Antibiotic Resistance - What Is It?

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Antibiotic Resistance - What Is It?
Antibiotic Resistance - What Is It?
Video: Antibiotic Resistance - What Is It?
Video: What causes antibiotic resistance? - Kevin Wu 2023, February
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Antibiotic resistance

Antibiotics are powerful drugs that are used to treat infections caused by bacteria in human and veterinary medicine. They don't work against viruses. The imprecise, non-targeted use of antibiotics increases the risk of antibiotic resistance developing and spreading. As a result, certain antibiotics no longer work.

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  • Antibiotic resistance: what is it?
  • What are the causes?
  • Which bacteria are resistant?
  • What are the consequences of antibiotic resistance?
  • What can you do against antibiotic resistance yourself?

Antibiotic resistance: what is it?

Antibiotic substances are produced by microorganisms in order to displace other bacteria. In order to protect themselves, microorganisms develop a resistance (resistance). Bacteria are very adaptable and multiply quickly. Their genetic makeup can change spontaneously. In this way, bacteria can also become resistant to an antibiotic. This means that the bacteria are no longer killed by the antibiotic or their growth is inhibited. These defense mechanisms are anchored in the bacterial genetic material and passed on to subsequent generations. The antibiotic thus loses its effectiveness for therapy.

What are the causes?

The imprecise, non-targeted use of antibiotics increases the risk of antibiotic resistance developing and spreading. This is the case, for example, when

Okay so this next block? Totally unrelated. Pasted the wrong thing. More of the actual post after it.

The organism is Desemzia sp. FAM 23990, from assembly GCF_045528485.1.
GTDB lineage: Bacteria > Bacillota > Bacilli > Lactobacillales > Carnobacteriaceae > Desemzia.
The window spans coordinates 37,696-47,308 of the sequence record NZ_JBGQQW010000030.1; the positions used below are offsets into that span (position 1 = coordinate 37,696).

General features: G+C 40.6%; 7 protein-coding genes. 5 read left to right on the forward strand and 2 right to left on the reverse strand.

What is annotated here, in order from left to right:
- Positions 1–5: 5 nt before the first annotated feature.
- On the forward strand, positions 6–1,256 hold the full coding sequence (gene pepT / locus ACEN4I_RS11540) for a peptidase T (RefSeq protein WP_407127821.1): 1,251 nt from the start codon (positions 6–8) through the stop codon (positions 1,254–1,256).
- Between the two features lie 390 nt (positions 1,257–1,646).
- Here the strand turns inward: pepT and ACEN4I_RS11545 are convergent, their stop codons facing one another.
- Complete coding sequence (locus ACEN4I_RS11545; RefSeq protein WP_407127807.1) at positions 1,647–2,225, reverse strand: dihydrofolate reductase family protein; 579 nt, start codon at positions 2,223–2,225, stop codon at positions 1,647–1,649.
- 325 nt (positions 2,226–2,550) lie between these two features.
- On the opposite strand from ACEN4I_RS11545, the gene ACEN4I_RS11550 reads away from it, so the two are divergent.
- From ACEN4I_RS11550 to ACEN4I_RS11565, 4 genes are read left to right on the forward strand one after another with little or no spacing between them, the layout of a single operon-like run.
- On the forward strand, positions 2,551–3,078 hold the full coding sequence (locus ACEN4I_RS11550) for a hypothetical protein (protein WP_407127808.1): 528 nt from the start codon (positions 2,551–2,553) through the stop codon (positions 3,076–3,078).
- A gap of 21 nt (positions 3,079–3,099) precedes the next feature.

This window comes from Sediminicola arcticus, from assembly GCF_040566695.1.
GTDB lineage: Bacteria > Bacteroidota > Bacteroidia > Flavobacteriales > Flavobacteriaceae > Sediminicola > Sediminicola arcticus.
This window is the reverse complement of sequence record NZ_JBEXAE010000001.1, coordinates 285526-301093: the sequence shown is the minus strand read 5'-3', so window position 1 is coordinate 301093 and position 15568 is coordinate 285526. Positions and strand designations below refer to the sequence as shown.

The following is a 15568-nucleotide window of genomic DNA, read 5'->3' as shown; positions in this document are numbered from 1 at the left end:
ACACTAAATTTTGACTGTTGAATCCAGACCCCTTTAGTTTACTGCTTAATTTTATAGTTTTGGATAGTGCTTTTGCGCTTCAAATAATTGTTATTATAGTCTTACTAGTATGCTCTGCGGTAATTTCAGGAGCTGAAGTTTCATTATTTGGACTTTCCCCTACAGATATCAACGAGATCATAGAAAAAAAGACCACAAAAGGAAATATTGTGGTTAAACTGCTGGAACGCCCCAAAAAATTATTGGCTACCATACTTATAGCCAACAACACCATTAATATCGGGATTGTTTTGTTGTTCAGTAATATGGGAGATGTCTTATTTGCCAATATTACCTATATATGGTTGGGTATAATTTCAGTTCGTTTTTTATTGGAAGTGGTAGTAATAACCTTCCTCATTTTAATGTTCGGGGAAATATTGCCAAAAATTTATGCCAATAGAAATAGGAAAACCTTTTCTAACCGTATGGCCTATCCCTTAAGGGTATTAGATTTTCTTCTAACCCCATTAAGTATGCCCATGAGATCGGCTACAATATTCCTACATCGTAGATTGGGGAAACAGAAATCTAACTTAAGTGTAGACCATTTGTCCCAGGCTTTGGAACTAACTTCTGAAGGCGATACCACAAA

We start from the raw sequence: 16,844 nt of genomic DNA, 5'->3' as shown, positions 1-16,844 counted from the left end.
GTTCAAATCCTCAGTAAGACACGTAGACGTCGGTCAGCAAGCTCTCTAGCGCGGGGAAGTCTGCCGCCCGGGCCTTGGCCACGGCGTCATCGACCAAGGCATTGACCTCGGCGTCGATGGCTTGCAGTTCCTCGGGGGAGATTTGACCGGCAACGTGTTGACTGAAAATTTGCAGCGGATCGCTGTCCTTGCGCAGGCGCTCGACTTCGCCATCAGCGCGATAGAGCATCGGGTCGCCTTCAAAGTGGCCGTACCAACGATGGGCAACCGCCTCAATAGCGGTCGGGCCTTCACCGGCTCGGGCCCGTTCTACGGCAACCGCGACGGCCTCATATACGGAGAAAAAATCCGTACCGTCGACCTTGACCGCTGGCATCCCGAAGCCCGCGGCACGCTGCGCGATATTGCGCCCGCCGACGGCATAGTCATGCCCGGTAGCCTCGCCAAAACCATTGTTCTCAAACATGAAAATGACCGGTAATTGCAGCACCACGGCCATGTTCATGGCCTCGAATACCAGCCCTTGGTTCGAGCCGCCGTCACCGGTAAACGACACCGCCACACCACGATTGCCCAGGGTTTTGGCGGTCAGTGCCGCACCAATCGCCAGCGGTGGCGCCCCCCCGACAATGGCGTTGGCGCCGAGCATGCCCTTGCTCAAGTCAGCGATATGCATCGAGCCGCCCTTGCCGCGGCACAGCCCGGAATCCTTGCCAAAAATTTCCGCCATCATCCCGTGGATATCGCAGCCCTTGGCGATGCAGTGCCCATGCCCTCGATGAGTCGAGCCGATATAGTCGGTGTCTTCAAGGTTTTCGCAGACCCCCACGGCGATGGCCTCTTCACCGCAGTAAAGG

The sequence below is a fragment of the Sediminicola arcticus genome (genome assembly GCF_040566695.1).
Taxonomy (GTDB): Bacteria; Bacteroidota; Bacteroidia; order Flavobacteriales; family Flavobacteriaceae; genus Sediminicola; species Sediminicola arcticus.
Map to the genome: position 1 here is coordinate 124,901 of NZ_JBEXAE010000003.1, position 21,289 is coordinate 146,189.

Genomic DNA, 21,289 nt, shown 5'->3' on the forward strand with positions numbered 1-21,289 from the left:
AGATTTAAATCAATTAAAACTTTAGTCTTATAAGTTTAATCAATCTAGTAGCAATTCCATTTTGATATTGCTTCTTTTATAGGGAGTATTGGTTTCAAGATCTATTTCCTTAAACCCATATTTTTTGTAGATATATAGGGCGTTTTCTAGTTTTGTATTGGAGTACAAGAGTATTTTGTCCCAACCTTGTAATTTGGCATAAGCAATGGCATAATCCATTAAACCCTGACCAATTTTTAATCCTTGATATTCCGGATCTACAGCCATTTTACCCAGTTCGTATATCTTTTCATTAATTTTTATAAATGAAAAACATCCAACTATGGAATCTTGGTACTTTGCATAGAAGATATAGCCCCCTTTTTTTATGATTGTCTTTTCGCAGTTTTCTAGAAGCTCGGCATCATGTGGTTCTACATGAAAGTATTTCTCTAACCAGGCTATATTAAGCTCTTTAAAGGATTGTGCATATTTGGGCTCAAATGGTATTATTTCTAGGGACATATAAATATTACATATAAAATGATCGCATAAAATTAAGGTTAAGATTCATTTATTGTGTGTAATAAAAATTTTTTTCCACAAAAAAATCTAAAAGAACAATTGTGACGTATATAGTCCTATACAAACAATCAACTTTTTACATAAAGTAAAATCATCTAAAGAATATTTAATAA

• Antibiotics are taken too often or
  • Antibiotics are not taken properly, e.g. too low or too short a dose.

The unjustified use of broad spectrum antibiotics or treatment requests by patients that lead to their misuse also contribute to the development of antibiotic resistance.

Resistant bacterial strains pose a major problem, especially in infections that are acquired in hospitals (nosocomial infections), since they can usually only be combated with highly potent antibiotics or combinations of different antibiotics.

Which bacteria are resistant?

Bacteria defend themselves against antibiotics by developing antibiotic resistance. This happens especially when antibiotics are taken frequently. These resistant germs could no longer be fought with many antibiotics. This can have serious consequences, especially for young children and people with weak immune systems, such as the elderly and / or the chronically ill.

What are the consequences of antibiotic resistance?

The consequences of antibiotic resistance include:

  • Infections last longer;
  • Infections are more difficult to treat;
  • For some infections there are hardly any effective antibiotics left;
  • Hospital stays are becoming longer and more frequent.

What can you do against antibiotic resistance yourself?

It is important to avoid infections. Experts estimate that around 30 out of 100 infections or infectious diseases can be avoided through hygiene measures such as thorough hand washing, hygiene in the kitchen, etc. If the doctor prescribes antibiotics, it is important to strictly adhere to the prescribed intake, ie at the correct intervals, in the correct dose and duration.

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